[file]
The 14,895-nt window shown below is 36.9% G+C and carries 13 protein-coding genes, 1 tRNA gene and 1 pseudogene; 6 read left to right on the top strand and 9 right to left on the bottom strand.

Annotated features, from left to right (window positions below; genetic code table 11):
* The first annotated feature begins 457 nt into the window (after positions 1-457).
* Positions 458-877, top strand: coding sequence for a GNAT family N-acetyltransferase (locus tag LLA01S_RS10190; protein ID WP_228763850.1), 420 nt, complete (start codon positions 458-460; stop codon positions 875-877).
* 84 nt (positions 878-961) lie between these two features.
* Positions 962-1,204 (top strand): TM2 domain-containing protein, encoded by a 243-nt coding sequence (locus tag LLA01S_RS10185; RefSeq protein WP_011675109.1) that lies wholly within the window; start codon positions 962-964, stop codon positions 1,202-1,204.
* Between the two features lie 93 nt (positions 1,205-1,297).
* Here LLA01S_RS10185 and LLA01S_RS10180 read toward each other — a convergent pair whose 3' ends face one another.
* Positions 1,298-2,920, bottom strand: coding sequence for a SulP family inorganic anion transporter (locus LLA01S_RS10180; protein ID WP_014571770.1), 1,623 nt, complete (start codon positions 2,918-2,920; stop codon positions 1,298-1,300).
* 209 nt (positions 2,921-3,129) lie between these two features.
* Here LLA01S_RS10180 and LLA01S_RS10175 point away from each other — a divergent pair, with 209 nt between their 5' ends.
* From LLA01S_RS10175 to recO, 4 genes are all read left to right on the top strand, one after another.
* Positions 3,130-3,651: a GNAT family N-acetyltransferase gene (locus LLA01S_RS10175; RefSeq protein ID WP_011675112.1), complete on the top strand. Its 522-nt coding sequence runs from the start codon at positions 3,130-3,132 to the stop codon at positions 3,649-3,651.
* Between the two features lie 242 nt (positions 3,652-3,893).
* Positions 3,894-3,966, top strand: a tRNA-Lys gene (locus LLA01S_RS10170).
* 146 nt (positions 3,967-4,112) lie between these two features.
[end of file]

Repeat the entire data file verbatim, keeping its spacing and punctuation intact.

The 14,895-nt window shown below is 36.9% G+C and carries 13 protein-coding genes, 1 tRNA gene and 1 pseudogene; 6 read left to right on the top strand and 9 right to left on the bottom strand.

Annotated features, from left to right (window positions below; genetic code table 11):
* The first annotated feature begins 457 nt into the window (after positions 1-457).
* Positions 458-877, top strand: coding sequence for a GNAT family N-acetyltransferase (locus tag LLA01S_RS10190; protein ID WP_228763850.1), 420 nt, complete (start codon positions 458-460; stop codon positions 875-877).
* 84 nt (positions 878-961) lie between these two features.
* Positions 962-1,204 (top strand): TM2 domain-containing protein, encoded by a 243-nt coding sequence (locus tag LLA01S_RS10185; RefSeq protein WP_011675109.1) that lies wholly within the window; start codon positions 962-964, stop codon positions 1,202-1,204.
* Between the two features lie 93 nt (positions 1,205-1,297).
* Here LLA01S_RS10185 and LLA01S_RS10180 read toward each other — a convergent pair whose 3' ends face one another.
* Positions 1,298-2,920, bottom strand: coding sequence for a SulP family inorganic anion transporter (locus LLA01S_RS10180; protein ID WP_014571770.1), 1,623 nt, complete (start codon positions 2,918-2,920; stop codon positions 1,298-1,300).
* 209 nt (positions 2,921-3,129) lie between these two features.
* Here LLA01S_RS10180 and LLA01S_RS10175 point away from each other — a divergent pair, with 209 nt between their 5' ends.
* From LLA01S_RS10175 to recO, 4 genes are all read left to right on the top strand, one after another.
* Positions 3,130-3,651: a GNAT family N-acetyltransferase gene (locus LLA01S_RS10175; RefSeq protein ID WP_011675112.1), complete on the top strand. Its 522-nt coding sequence runs from the start codon at positions 3,130-3,132 to the stop codon at positions 3,649-3,651.
* Between the two features lie 242 nt (positions 3,652-3,893).
* Positions 3,894-3,966, top strand: a tRNA-Lys gene (locus LLA01S_RS10170).
* 146 nt (positions 3,967-4,112) lie between these two features.